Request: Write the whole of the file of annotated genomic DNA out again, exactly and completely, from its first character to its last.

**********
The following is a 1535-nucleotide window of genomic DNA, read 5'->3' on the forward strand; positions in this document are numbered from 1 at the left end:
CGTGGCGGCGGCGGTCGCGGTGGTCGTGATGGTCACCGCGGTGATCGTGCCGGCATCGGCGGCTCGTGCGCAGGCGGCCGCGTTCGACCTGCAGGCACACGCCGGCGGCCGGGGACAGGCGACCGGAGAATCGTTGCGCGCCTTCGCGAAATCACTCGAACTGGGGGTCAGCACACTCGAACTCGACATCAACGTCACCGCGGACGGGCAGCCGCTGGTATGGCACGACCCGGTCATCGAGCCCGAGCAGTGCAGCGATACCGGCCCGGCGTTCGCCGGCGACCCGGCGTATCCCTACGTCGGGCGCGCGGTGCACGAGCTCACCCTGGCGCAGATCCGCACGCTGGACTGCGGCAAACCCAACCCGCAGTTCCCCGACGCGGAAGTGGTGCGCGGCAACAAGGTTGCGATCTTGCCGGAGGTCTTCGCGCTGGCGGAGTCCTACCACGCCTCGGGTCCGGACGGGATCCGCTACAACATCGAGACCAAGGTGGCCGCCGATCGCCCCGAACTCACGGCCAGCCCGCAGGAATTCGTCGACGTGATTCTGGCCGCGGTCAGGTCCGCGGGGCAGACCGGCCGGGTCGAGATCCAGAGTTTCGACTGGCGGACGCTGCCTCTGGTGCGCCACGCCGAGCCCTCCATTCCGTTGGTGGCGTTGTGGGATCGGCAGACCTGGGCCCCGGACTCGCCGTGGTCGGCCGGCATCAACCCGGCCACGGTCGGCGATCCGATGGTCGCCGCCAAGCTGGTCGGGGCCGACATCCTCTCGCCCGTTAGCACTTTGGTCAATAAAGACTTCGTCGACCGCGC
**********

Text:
The following is a 1535-nucleotide window of genomic DNA, read 5'->3' on the forward strand; positions in this document are numbered from 1 at the left end:
CGTGGCGGCGGCGGTCGCGGTGGTCGTGATGGTCACCGCGGTGATCGTGCCGGCATCGGCGGCTCGTGCGCAGGCGGCCGCGTTCGACCTGCAGGCACACGCCGGCGGCCGGGGACAGGCGACCGGAGAATCGTTGCGCGCCTTCGCGAAATCACTCGAACTGGGGGTCAGCACACTCGAACTCGACATCAACGTCACCGCGGACGGGCAGCCGCTGGTATGGCACGACCCGGTCATCGAGCCCGAGCAGTGCAGCGATACCGGCCCGGCGTTCGCCGGCGACCCGGCGTATCCCTACGTCGGGCGCGCGGTGCACGAGCTCACCCTGGCGCAGATCCGCACGCTGGACTGCGGCAAACCCAACCCGCAGTTCCCCGACGCGGAAGTGGTGCGCGGCAACAAGGTTGCGATCTTGCCGGAGGTCTTCGCGCTGGCGGAGTCCTACCACGCCTCGGGTCCGGACGGGATCCGCTACAACATCGAGACCAAGGTGGCCGCCGATCGCCCCGAACTCACGGCCAGCCCGCAGGAATTCGTCGACGTGATTCTGGCCGCGGTCAGGTCCGCGGGGCAGACCGGCCGGGTCGAGATCCAGAGTTTCGACTGGCGGACGCTGCCTCTGGTGCGCCACGCCGAGCCCTCCATTCCGTTGGTGGCGTTGTGGGATCGGCAGACCTGGGCCCCGGACTCGCCGTGGTCGGCCGGCATCAACCCGGCCACGGTCGGCGATCCGATGGTCGCCGCCAAGCTGGTCGGGGCCGACATCCTCTCGCCCGTTAGCACTTTGGTCAATAAAGACTTCGTCGACCGCGC